Comes the title of a missive from the player representing the King of Prussia:
Hasn't Blucher received my orders to do nothing of the kind? Stories of an Austrian 'victory' at Bautzen are grossly overinflated, not to say misleading, and what we are seeking is a truce, at least, with the French, and certainly not for our trusty General Blucher to risk our army in an engagement with Oudinot or anyone else. If dear Francis can demonstrate that he has won a decisive action, and that the French are in full retreat across the Rhine, or if wonderful Alexander can prove the same, well then, that is a different matter, but the excuse that communications have been severed cannot now hold, surely, we are perfectly capable of issuing instructions to Blucher not to provoke an encounter.
More interesting is the reply from the Emperor, what does he say?
Haugwitz was quick to chime in:
Somehow, Euerer Majestaet, I seem to have all the substance of the latest despatch snipped off, and only your own remarks to go by.
It does however sound as if Stein and his circle have been at work, trying to confuse your Majesty's policy with that of wild Muscovite Alexander and the August Habsburger again and sending out conflicting instructions, perhaps under the seal of Royal Headquarters itself, which in time of war is surely a capital offence, if those responsible can be discovered. Poor hapless Bluecher-we know how politically inept he is-has fallen in their snares and may have to be replaced, if he cannot follow true direction.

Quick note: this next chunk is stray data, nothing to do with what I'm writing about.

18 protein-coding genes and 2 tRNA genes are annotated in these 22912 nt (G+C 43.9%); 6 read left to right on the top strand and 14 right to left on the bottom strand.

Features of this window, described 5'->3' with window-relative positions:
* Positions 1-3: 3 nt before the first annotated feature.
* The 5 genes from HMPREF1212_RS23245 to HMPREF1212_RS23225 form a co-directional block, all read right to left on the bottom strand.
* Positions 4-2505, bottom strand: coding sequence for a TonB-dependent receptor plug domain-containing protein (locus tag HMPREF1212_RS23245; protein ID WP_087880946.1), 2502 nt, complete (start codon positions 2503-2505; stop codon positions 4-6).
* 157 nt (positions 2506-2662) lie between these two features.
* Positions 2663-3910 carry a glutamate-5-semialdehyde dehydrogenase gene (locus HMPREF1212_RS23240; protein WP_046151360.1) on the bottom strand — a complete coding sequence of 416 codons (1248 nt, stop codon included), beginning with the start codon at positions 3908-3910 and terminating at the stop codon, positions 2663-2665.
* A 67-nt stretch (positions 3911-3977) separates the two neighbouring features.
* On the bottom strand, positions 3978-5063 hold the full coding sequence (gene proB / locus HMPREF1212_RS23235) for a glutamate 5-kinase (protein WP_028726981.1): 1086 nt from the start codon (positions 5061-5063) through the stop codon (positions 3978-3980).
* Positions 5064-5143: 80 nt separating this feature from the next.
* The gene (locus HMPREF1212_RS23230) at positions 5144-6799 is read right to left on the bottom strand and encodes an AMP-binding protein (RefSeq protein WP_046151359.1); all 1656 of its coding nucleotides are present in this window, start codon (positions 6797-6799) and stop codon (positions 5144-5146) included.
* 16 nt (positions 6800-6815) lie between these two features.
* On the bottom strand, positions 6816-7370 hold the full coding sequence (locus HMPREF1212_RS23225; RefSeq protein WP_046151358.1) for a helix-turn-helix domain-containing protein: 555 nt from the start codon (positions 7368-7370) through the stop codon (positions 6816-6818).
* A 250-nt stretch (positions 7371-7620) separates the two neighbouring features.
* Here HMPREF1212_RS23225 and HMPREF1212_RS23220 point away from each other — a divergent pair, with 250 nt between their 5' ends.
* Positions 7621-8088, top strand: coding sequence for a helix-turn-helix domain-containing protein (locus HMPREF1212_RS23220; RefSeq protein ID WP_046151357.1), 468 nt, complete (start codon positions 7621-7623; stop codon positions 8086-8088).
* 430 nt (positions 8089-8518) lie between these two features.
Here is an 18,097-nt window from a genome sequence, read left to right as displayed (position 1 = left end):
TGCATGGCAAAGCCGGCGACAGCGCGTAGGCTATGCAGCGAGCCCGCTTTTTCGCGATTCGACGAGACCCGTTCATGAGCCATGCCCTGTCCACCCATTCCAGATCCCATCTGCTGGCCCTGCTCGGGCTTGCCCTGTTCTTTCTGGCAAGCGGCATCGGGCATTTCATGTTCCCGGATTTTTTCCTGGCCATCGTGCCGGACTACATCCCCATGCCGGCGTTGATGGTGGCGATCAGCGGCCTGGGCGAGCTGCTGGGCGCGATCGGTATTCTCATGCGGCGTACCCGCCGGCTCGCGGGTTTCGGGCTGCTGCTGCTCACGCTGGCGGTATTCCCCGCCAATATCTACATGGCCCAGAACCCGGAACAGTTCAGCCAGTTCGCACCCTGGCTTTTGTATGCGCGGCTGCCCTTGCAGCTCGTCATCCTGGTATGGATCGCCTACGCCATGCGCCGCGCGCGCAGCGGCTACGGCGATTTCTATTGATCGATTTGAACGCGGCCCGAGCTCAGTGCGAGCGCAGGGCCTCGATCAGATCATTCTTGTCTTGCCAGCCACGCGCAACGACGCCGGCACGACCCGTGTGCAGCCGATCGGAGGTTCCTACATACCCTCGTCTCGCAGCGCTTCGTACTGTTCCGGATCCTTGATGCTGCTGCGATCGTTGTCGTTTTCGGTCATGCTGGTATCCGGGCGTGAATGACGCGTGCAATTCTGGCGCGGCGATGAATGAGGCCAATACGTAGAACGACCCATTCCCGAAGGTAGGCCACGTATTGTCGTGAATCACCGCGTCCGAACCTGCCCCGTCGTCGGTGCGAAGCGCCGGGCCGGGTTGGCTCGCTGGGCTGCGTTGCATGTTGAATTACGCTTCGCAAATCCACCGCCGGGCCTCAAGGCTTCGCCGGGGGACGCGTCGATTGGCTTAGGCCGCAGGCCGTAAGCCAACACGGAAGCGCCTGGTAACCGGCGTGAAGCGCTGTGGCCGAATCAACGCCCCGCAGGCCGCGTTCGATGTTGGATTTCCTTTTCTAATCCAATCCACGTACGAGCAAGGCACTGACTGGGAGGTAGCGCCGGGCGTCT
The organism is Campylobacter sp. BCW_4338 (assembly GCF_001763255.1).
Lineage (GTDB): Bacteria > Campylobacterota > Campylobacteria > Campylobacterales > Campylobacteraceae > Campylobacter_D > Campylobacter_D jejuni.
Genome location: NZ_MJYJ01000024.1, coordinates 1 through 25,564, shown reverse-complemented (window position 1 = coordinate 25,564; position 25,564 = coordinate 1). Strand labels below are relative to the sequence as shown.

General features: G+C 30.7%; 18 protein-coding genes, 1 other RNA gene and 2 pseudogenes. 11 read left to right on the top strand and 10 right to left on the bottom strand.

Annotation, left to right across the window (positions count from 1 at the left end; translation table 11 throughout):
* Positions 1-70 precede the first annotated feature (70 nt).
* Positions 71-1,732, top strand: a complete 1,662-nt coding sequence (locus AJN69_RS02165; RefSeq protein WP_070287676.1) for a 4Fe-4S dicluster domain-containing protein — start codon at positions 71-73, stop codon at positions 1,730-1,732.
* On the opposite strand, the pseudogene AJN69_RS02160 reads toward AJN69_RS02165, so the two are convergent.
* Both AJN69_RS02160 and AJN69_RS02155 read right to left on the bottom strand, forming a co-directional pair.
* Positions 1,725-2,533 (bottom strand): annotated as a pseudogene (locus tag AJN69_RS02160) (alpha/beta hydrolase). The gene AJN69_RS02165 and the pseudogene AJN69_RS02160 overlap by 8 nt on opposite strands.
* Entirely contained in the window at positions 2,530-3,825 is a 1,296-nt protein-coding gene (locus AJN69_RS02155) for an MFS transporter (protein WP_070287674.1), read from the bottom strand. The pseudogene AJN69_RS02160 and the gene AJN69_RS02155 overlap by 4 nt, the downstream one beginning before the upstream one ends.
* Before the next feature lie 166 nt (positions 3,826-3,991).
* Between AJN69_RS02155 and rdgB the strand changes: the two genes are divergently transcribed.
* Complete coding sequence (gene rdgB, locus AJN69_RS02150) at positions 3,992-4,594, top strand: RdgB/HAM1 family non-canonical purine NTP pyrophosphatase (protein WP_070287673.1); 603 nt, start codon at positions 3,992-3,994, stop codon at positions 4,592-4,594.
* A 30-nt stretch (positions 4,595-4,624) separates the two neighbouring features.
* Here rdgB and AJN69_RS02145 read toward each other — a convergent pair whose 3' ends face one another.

And what news from the French side-that you are so right to ask about!
To which came the reply from the Prussian monarch (partly in player mode):
Once again we have been thinking along exactly the same lines - if Blucher cannot follow instructions properly, he will have to be replaced. Does anyone have any suggestions for a suitable (timid, inept, bungling) replacement for him? Scharnhorst is of course still around but surely the natural choice would be Gneisanhau, who will set about building fortifications in the middle of nowhere as was his wont. Or Yorck? Or Kleist? Any of these would prove more incompetent than Blucher, I have little doubt.....All provided of course it's fair and reasonable to see Frederick dithering, in the absence of a substantial Allied victory, which Tim and I certainly do think is right, and of course also that old Vorwarts can be prevented from forcing a major action, which I suppose depends on communications and a lot of other factors.
The more I consider this scenario though, the more amazingly interesting it seems. The possibility of a Franco-Prussian rapprochement (which surely the Emperor would be mad not to accept) eventually maturing into a fully-blown alliance by 1815, seeing battles between Franco-Prussian forces and Austrian-Russian ones, with Britain caught awkwardly in the middle this time - James' point about the forces of progress - and numerous German states scrabbling to take sites - Bavaria, for instance, where would she stand now? Napoleon could well end up being on the throne until he dies (which of course James believes would not have been until 1850 at the earliest as he was poisoned by a distant ancestor), and we have a whole series of extremely interesting counterfactual battles.